NFL Withdrawal? Try ‘All or Nothing: The Philadelphia Eagles’

Entertainment TV and Movies

All or Nothing Philadelphia EaglesAll or Nothing: The Philadelphia Eagles premieres tomorrow on Amazon Prime. I had an advance look at the series via an Amazon Studios screener, streaming it while waiting to pick up my son from community college.

As a longtime fan of NFL football, I was interested in this show, even though I’m also a longtime New England Patriots fan. Should you watch? That depends on what you want from this joint production of Amazon Studios/NFL films.

What All or Nothing: The Philadelphia Eagles Does Well

First, it handles the human stories well.

The star of the first two episodes has to be starting defensive end Brandon Graham, famously seen stripping Tom Brady of the ball in Super Bowl LII. Graham talks about the grind of playing football, and his toddler-age daughter is a delight. The video where he announces his resigning with Philadelphia features his daughter singing “Fly Eagles Fly.” It’s adorable.

The connection Philadelphia has with its Eagles is also detailed, with clips of local announcers and film of the Super Bowl victory parade. As a long-time Red Sox fan whose heart was broken in 1975, in 1978, and in 1986, and who rejoiced in 2004, I totally empathize with the Eagles fans who waited so long for a championship team. And, yes, these fans put the “fanatic” into their love of the Eagles.

In the first episode, there is quite a bit made of DeSean Jackson’s return to the Eagles. The speedy wide receiver is expected to add a new dimension to the Eagles’ offense and hopes are incredibly high coming into the 2019 season. The Eagles were a popular Super Bowl pick before this season, so it makes sense that NFL films set up a series surrounding their season.

Episodes one and two have footage of training camp, with some behind the scenes clips of quarterback Carson Wentz talking in practice about how he has to throw long to Jackson to give the fans what they want.

These first two episodes also have game footage spliced in with sideline footage on offense and defense—fun for any NFL watcher but likely especially interesting to the Eagles fans.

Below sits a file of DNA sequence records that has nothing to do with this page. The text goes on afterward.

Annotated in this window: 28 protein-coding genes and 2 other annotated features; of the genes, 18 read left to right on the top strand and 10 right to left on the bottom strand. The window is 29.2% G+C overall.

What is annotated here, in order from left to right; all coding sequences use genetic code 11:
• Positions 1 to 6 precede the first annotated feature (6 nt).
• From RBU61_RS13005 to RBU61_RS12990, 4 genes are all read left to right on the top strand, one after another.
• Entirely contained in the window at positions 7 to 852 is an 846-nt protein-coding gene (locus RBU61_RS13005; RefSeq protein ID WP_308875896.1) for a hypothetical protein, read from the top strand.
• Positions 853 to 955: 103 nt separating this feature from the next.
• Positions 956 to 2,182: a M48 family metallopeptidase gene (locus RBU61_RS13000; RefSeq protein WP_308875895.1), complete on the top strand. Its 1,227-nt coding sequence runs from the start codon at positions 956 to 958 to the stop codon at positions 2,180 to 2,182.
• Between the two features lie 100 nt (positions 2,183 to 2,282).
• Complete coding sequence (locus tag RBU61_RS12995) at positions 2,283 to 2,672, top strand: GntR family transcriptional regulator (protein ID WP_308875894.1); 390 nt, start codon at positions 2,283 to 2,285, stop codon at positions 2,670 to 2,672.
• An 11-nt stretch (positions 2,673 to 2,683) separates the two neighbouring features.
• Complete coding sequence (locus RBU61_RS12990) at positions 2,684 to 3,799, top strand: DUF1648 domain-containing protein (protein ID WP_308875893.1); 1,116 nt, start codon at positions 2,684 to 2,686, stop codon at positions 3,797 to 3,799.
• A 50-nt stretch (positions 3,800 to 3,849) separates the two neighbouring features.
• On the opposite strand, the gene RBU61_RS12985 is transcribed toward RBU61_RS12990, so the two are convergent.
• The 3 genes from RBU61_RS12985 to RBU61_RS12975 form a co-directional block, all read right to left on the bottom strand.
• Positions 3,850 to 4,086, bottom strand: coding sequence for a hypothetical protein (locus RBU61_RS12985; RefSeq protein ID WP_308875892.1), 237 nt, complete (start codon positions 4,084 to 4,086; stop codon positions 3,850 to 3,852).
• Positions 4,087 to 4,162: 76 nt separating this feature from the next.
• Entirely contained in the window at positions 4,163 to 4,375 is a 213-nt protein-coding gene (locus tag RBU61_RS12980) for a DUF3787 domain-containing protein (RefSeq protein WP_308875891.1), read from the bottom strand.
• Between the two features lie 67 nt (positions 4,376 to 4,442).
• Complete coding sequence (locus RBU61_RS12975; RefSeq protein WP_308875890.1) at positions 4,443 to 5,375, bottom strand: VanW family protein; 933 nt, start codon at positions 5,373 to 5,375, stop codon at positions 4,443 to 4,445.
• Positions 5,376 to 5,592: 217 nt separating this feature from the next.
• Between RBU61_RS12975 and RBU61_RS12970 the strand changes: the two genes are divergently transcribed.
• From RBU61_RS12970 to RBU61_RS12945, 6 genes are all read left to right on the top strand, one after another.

What All or Nothing Doesn’t Show

We have game footage, behind the scenes clips and interviews with Eagles players, staff, and owner Jeffrey Lurie. But one of the elements missing is, well, how the game actually works.

Meaning there’s little so far of the (admittedly) wonky stuff of play calling and how each position is played. Graham is shown struggling in game one. It’s not even mentioned why he might be struggling. Is he being double-teamed? Are they running to the other side of the formation? What play calls are being used to keep him in check, or is he using bad technique? Or is the offensive linemen he’s playing against just beating him?

Similarly, on Jackson’s first touchdown catch in his Eagles return, it’s not shown exactly how he was covered much of the day compared to how he beat the coverage on this particular play.

Basically, if you want a player’s-eye view of the types of things they have to study every single day, the plays they need to memorize, the different stances and formations they have to use to succeed, this isn’t the show, at least so far.

That’s a bummer to me because I love that stuff. I love play breakdowns. I would have loved to see somebody critique Nelson Agholar’s form when running routes and catching to show why he’s the third receiver on the team, rather than the first, and what might contribute to his dropped passes. The show does contain a clip that went viral of a hero civilian who literally had to catch a baby to save the child from a burning building and then said, in an interview, that he caught the baby, “unlike Agholar” in the game, who dropped what would’ve been a game-winning catch.

Should You Watch?

If you’re an Eagles fan, definitely watch. If you’re interested in learning a bit more about the players and the human toll it takes on them to play the game, you should watch. If you love the NFL films productions and the sideline miked-up and the locker room clips, watch.

But if you’re interested in what, technically, goes into play-calling, technique, and all that wonky stuff, that’s lacking in the first two episodes, at least.

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